Decrease your tax burden

Taxes are an often overlooked opportunity to make your retirement income go further. Consider states with significantly reduced taxes on retirement income, property taxes, and estate and inheritance taxes. Wyoming, for example, has no income, estate or inheritance taxes and has low property taxes.

The above financial benefits are not guarantees, however. Because they depend on several factors, it's best to discuss your retirement downsizing goals with a financial advisor who can help you maximize your savings and avoid common pitfalls.

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The financial downsides of downsizing

Downsizing your home in retirement provides plenty of opportunities to save. But without doing your due diligence, these savings can fall to hidden costs and fees. Consider the following expenses before packing up and moving out:

Selling and moving fees

Depending on how much of the work you do yourself, there are costs associated with decluttering, prepping and staging your home for sale. Major repairs and renovations can also take a chunk out of your wallet—as can real estate agent commission, closing costs and other fees associated with selling your home. If you hire moving professionals, include the costs of packing and transporting your items as they can add up quickly.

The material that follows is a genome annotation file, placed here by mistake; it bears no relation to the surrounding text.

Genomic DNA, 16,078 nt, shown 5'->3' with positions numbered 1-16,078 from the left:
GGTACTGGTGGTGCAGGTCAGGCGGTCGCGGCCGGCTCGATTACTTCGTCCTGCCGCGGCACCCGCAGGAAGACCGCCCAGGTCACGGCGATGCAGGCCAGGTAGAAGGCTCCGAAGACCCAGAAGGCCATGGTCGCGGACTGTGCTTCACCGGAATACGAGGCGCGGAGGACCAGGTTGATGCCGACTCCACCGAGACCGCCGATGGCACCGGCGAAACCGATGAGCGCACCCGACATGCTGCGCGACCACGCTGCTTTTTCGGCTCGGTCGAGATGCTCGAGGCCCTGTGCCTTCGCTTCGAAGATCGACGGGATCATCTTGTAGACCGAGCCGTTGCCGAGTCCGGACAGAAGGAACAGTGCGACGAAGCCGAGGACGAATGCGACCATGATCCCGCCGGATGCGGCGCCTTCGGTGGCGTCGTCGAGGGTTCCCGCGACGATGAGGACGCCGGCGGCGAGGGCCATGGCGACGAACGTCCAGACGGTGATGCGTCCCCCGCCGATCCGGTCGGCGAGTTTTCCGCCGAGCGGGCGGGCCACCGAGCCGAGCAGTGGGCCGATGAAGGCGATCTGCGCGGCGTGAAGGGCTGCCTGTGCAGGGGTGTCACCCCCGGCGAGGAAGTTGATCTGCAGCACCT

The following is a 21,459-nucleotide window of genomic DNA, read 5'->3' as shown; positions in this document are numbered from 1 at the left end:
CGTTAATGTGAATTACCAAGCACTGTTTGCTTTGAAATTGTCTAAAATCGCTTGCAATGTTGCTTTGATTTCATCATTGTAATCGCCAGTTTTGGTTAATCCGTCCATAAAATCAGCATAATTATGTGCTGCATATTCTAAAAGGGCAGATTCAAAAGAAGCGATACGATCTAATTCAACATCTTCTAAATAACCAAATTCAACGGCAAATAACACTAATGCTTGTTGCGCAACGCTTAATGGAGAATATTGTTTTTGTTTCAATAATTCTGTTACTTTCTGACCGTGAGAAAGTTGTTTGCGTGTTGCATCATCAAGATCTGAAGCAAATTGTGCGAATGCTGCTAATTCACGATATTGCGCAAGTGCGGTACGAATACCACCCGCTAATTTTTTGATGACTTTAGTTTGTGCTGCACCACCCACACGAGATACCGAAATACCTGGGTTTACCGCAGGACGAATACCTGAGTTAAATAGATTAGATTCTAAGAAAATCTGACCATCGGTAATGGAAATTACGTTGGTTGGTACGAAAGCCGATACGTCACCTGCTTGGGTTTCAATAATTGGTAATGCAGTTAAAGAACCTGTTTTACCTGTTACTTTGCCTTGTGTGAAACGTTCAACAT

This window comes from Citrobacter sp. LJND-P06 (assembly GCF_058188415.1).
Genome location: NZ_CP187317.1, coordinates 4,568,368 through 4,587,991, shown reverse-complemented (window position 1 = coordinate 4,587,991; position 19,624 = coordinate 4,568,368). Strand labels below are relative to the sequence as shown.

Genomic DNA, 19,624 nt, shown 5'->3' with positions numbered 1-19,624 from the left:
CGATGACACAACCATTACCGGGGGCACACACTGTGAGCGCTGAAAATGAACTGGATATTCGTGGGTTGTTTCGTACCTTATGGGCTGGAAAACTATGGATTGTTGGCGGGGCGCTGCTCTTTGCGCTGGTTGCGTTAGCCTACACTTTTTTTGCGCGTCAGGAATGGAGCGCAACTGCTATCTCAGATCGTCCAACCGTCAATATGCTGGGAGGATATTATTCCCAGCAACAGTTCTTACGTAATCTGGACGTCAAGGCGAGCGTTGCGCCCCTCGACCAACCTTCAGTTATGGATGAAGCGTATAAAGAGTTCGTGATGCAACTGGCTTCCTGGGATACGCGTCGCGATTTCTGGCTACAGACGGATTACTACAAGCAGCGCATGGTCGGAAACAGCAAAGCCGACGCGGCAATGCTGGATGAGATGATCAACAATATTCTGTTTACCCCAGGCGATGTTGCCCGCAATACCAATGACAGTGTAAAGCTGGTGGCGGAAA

Getting the most for your money

While today's competitive market may help you pocket a profit on the sale of your own home, inflated home prices and low inventory may make it difficult to buy an ideal retirement home in your budget. Though you may be looking to downsize, you run the risk of paying much more for a much smaller house. Teaming up with a realtor early can help you get a sense of what your ideal home is selling for, and even keep you tuned-in to leads before they hit the market.

Living expenses

Try to estimate the cost of living in your new location. Even if it's not perfect, a close estimate will help you avoid unexpectedly paying more for utilities, maintenance and insurance premiums. If you're moving to a community with a homeowners association, be mindful of the expenses that can come with them.


If you're buying a home, get a sense of the property taxes in the area. It's also helpful to explore the state's revenue department website to understand how your income and retirement benefits will be taxed.

One tax in particular, the capital gains tax, may eat into the proceeds from selling your home. The amount you pay depends on what you profit from the sale, your income and your tax filing status. According to the IRS, most assets are taxed no more than 15%.